Drexel doctors testing new device that signals heart attack

    Doctors at Drexel University College of Medicine are testing an early warning system designed to detect heart troubles before they become a big problem.

     

    The device is attached to the heart and sewn into the chest. When electrical signals misfire, the implant vibrates. Cardiologist John Fontaine says it’s like those buzzers you get when you’re waiting for a table at a busy restaurant.

    “Then the external device will have two indicators on it, a red light and a yellow light. The red light means you are having a heart attack, it vibrates and it flashes also,” Fontaine said.

    About 30 percent of people who have a heart attack don’t recognize the signs, Fontaine said. The implant and “beeper” are called the AngelMed Guardian System. It’s for high-risk patients and can push them to seek appropriate treatment, at the right time.

    Researchers are gathering evidence on the safety of the device and studying its effectiveness. The Philadelphia arm of the study includes just one patient so far.

    Fontaine says that patient had two heart attacks and lots of trips to the emergency room before he got the implant.

    “He has fights with his family because they think he’s having a heart attack, he doesn’t think he’s having a heart attack, nobody knows what’s going on,” Fontaine said.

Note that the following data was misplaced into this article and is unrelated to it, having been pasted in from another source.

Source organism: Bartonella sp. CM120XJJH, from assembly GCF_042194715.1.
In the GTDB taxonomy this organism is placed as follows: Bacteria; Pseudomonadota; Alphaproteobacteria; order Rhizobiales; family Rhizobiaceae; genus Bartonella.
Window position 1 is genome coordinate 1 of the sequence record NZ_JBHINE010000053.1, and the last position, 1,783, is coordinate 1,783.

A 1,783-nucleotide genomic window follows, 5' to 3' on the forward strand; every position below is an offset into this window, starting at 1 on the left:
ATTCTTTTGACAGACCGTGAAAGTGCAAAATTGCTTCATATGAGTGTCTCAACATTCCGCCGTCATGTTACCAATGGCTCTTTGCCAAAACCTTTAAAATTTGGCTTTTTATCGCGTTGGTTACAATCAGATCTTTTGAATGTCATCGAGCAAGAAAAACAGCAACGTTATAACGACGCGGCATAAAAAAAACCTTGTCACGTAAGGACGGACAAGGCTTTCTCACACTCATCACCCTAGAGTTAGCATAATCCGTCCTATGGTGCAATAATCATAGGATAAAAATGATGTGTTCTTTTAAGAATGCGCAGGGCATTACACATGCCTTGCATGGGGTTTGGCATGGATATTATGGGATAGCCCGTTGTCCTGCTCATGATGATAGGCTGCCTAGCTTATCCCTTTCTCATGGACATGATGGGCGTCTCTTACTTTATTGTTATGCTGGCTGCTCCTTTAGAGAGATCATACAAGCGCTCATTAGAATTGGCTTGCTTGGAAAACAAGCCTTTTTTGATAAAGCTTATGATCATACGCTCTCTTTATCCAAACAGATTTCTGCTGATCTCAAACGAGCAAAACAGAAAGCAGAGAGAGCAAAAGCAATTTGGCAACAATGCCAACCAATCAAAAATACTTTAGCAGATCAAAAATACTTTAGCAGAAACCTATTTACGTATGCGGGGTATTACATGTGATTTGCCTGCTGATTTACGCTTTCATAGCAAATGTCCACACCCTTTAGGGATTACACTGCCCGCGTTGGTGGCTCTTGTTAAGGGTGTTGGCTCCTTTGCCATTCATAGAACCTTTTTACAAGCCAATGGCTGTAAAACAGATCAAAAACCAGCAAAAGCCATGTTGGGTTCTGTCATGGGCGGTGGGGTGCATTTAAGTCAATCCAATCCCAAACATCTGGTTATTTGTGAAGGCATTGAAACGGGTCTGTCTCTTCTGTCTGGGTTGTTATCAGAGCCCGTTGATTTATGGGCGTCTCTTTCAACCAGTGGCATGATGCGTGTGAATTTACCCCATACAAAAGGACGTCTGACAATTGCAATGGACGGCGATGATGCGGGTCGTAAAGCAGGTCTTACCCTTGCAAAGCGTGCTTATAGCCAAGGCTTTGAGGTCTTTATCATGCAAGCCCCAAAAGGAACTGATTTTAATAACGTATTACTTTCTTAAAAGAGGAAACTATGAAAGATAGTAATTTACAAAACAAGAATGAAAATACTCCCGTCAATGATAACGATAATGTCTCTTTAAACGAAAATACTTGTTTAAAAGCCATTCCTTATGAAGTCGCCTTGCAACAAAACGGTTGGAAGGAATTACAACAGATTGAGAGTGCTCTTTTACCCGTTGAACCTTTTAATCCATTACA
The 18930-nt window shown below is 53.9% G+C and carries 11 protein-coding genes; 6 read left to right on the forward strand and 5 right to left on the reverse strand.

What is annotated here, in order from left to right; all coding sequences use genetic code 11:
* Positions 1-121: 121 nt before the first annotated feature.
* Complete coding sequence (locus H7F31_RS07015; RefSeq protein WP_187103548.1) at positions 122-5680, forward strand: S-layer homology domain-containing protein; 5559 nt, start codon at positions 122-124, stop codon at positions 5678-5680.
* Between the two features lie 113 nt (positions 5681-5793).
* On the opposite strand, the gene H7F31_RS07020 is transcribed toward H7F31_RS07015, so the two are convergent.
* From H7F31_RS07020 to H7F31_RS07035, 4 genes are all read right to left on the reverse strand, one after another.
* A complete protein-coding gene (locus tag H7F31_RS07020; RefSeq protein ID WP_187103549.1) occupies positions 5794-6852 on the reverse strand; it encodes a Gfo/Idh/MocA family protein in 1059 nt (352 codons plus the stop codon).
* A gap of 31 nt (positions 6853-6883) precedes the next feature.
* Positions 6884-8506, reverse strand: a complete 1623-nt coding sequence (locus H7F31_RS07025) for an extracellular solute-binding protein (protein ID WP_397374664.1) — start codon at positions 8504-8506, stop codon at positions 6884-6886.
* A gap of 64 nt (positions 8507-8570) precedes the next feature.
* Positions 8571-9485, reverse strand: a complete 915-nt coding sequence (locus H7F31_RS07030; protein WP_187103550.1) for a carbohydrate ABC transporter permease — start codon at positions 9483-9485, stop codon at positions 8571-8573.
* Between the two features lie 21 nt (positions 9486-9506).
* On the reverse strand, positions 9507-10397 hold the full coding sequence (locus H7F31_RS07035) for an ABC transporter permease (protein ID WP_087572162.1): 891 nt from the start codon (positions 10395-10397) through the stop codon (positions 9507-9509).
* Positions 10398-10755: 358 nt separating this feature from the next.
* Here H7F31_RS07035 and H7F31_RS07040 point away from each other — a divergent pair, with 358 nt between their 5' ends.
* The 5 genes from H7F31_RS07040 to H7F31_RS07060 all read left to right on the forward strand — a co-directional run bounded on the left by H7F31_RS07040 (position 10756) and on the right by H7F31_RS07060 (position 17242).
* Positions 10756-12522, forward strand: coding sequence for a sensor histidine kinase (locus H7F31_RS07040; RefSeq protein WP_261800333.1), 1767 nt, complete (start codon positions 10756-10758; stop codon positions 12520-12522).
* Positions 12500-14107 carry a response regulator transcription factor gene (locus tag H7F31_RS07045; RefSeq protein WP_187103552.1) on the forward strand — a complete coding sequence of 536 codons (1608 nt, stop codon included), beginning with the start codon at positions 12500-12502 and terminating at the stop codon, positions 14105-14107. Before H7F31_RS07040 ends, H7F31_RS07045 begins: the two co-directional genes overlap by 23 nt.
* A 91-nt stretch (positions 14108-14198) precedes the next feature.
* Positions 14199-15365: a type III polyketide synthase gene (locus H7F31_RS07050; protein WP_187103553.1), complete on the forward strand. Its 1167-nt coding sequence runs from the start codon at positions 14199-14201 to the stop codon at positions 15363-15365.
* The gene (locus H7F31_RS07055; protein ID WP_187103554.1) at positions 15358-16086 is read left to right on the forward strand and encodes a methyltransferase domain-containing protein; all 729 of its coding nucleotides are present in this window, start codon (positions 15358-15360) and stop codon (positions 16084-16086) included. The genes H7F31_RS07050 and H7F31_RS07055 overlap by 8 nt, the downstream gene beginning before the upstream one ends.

Since the surgery, Fontaine says the “family can be confident he’s OK when he says he’s OK.”

    Why seek a high-tech solution? Why not just better educate patients on the signs to look for?

    Fontaine said some patients never present with the crushing chest pressure or radiating arm classically linked to heart attack.

    Faced with a tired feeling or indigestion, some patients “want to go to sleep, or take Tums, and see how they feel tomorrow,” Fontaine said.

    One satisified customer

    Pittsburgh-area resident Bonnie Boehm had a heart attack at age 39 and another nine years later. She’s a nurse but didn’t know her atypical symptoms — jaw pain, back pain and heart burn — were signs of a true cardiac event.

    She has the implant now.

    “I have two teenage children and they need their mom around I wasn’t about to take the risk of perishing before they are totally grown,” she said.

    Every surgery has risks, but Boehm said her goal is to avoid further heart damage that could shorten her life.

    “I don’t think people realize this could save your life or your heart,” she said.

    So, far Boehm’s pager has never gone off.

    “You don’t even know it’s there. There’s a little bump in my chest, the scar’s only 2 inches long,” she said. “I have peace of mind that every day I’m going to wake up and be fine.”

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